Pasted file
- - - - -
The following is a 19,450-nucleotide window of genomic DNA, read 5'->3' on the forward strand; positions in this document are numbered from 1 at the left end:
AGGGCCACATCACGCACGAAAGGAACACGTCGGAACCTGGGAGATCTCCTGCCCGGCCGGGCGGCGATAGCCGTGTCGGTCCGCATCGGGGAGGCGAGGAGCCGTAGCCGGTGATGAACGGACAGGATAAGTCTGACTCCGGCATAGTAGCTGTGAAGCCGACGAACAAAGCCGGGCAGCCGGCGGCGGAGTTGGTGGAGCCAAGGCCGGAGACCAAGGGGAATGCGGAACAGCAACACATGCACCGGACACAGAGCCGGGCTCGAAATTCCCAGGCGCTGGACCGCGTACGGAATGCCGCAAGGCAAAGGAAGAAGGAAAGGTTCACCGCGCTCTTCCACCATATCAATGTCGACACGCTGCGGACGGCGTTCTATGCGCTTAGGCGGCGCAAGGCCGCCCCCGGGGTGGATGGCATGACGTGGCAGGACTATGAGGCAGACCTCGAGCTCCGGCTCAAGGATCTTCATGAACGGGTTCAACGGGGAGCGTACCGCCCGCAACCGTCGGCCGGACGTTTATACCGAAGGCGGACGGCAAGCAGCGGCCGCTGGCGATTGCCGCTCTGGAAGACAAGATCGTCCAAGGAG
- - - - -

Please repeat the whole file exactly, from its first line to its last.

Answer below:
The following is a 19,450-nucleotide window of genomic DNA, read 5'->3' on the forward strand; positions in this document are numbered from 1 at the left end:
AGGGCCACATCACGCACGAAAGGAACACGTCGGAACCTGGGAGATCTCCTGCCCGGCCGGGCGGCGATAGCCGTGTCGGTCCGCATCGGGGAGGCGAGGAGCCGTAGCCGGTGATGAACGGACAGGATAAGTCTGACTCCGGCATAGTAGCTGTGAAGCCGACGAACAAAGCCGGGCAGCCGGCGGCGGAGTTGGTGGAGCCAAGGCCGGAGACCAAGGGGAATGCGGAACAGCAACACATGCACCGGACACAGAGCCGGGCTCGAAATTCCCAGGCGCTGGACCGCGTACGGAATGCCGCAAGGCAAAGGAAGAAGGAAAGGTTCACCGCGCTCTTCCACCATATCAATGTCGACACGCTGCGGACGGCGTTCTATGCGCTTAGGCGGCGCAAGGCCGCCCCCGGGGTGGATGGCATGACGTGGCAGGACTATGAGGCAGACCTCGAGCTCCGGCTCAAGGATCTTCATGAACGGGTTCAACGGGGAGCGTACCGCCCGCAACCGTCGGCCGGACGTTTATACCGAAGGCGGACGGCAAGCAGCGGCCGCTGGCGATTGCCGCTCTGGAAGACAAGATCGTCCAAGGAG